In big data, first mover advantage is nothing. We
are now at the equivalent big data stage as when Facebook and MySpace
were neck and neck. So if anyone comes to sell you the benefits of big data first mover advantage "show them back out again. Do not
take that gamble."
That's the view of Ray Poynter, director of insights unit, Vision Critical University.
"The amount of noise is growing faster than the signal. So [big data tools] can help find patterns but they are meaningless," he told AdNews. "We have had seismic sensors all over the world for decades but we have not improved our ability to detect earthquakes."
He said the current state of the market was akin to the CRM boom of the '90s. With big data "few will get it right and others will fill up warehouses with data and become swamped."
Even when meaningful information can be extracted, the problem is that the market also learns that lesson, "so what you have learned ceases to be true.... it's a feedback loop. You cannot beat the market."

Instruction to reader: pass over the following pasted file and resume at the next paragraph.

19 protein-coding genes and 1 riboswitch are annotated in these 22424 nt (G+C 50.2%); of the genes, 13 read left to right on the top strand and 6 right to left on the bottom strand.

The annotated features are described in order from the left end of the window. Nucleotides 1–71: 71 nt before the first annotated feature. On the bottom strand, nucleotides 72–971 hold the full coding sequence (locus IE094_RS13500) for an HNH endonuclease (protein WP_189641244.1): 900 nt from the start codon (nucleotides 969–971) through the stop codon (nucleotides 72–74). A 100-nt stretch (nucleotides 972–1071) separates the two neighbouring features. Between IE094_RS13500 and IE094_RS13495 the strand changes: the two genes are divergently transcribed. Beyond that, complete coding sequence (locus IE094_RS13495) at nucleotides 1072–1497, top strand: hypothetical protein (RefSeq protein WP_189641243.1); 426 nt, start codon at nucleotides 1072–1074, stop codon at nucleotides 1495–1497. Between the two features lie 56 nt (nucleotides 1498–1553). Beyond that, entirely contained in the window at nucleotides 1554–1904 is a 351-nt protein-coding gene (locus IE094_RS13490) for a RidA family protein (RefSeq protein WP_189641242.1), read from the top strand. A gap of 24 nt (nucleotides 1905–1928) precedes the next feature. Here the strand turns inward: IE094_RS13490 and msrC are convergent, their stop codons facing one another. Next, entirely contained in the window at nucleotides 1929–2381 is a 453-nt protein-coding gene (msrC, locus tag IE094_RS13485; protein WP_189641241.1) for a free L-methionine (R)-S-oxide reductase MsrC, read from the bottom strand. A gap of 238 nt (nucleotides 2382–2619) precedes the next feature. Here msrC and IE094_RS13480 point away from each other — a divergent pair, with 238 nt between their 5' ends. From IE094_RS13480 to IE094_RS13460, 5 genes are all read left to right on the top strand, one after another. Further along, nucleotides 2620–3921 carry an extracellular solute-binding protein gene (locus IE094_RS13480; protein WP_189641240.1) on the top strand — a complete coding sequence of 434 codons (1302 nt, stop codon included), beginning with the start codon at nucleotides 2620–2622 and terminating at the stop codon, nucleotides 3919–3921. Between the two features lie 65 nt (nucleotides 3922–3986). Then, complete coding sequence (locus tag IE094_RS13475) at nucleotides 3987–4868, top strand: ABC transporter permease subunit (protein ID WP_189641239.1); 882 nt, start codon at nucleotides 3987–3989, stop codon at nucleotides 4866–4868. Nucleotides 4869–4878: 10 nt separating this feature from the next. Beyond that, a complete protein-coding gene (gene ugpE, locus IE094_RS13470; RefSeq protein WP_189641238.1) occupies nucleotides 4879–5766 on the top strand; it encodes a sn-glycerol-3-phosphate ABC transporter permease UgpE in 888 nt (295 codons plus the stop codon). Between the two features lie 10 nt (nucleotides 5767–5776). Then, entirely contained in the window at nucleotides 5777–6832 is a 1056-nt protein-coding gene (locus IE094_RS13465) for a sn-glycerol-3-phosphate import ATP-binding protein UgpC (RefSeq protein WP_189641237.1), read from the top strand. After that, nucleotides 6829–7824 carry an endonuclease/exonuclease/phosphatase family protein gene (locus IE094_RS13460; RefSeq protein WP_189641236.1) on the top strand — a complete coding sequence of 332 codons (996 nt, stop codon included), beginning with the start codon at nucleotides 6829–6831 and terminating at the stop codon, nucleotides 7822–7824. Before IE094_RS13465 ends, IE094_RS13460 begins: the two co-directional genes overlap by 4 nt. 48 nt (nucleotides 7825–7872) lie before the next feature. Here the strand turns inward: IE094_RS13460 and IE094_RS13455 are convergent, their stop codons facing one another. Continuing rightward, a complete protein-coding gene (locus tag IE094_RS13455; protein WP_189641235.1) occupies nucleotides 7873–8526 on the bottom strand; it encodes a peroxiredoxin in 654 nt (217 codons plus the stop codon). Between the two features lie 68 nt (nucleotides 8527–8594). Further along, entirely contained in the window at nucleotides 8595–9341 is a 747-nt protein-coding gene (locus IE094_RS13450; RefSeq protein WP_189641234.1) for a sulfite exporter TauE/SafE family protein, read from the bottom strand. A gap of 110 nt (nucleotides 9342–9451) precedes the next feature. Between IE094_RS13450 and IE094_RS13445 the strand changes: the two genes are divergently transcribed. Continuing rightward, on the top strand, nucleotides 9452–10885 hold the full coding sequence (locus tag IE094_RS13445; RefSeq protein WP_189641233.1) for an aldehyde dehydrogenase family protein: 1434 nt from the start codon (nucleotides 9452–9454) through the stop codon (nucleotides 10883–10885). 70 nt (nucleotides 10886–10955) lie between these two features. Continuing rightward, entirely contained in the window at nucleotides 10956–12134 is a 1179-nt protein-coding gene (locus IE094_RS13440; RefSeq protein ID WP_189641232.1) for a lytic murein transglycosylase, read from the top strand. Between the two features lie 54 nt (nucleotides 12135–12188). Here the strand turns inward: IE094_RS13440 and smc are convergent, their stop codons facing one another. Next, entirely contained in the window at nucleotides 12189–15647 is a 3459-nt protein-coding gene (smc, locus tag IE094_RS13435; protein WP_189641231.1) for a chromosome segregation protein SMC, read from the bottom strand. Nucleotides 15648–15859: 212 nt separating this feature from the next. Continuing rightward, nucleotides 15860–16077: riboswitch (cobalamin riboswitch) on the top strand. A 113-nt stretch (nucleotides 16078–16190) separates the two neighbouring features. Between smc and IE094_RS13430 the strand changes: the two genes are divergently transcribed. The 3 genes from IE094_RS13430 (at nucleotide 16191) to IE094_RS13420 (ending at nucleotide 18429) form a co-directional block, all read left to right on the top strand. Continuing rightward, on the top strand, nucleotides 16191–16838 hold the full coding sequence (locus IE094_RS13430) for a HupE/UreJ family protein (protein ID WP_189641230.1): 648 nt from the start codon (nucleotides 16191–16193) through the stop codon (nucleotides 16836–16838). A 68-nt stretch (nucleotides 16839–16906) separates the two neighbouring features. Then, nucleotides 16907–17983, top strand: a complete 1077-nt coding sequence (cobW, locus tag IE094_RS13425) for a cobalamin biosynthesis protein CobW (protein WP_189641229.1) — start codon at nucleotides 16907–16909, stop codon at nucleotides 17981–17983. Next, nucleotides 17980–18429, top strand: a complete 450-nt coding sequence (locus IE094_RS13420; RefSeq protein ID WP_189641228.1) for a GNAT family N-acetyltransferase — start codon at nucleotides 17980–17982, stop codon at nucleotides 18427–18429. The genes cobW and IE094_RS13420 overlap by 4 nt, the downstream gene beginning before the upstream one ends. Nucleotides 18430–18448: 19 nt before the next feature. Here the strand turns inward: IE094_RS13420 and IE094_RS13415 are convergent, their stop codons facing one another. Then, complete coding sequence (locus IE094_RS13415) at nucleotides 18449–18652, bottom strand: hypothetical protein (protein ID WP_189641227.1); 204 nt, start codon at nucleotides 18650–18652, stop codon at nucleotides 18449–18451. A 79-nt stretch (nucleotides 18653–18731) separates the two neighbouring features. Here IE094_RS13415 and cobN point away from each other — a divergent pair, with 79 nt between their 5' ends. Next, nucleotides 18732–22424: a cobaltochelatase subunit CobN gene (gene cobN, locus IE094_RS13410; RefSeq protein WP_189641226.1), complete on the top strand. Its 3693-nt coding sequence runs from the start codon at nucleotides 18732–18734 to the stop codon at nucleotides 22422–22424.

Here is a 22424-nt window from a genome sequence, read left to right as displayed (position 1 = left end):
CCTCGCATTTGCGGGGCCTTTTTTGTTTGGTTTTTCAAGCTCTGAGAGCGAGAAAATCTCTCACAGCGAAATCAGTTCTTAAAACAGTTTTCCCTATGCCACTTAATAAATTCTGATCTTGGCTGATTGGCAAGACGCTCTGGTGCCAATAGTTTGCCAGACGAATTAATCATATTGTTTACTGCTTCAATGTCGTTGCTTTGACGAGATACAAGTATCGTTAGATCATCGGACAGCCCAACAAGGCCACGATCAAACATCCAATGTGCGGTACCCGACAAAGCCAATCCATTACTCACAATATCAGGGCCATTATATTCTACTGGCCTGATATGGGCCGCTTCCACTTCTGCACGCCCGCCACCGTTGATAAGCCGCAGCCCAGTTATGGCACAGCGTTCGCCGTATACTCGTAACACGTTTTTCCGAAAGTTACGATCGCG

He said the best use of big data was to use it to quantify something: "Use market research to find where to dig and big data to do the digging."
Poynter said that some of the established providers of big data "may well soon be undercut" by competition from emerging markets and by "anyone who is in the panel or customer lists business." Under that scenario he said buyers should beware picking big data winners because now is "just the wrong time to make those bets."
"Be agnostic about as many things as you can because things will change and to what extent is not clear. Do not enter into five year contracts. [In tracking data] do you use HTML5 or download the app? Do not make that gamble. You want someone else to do it."
Google, he points out, was the third mover. Samsung was not the first mover "and is blowing Apple away all over the world on second mover advantage." Behind Samsung, he said, "there are hundreds of others."
Likewise the postal service. Everybody thought it was doomed and then along came Amazon.
"There is a tendency to think that progress goes in one direction, that it is linear. It isn't. Big data will solve some problems, but it's mostly a waste of money."
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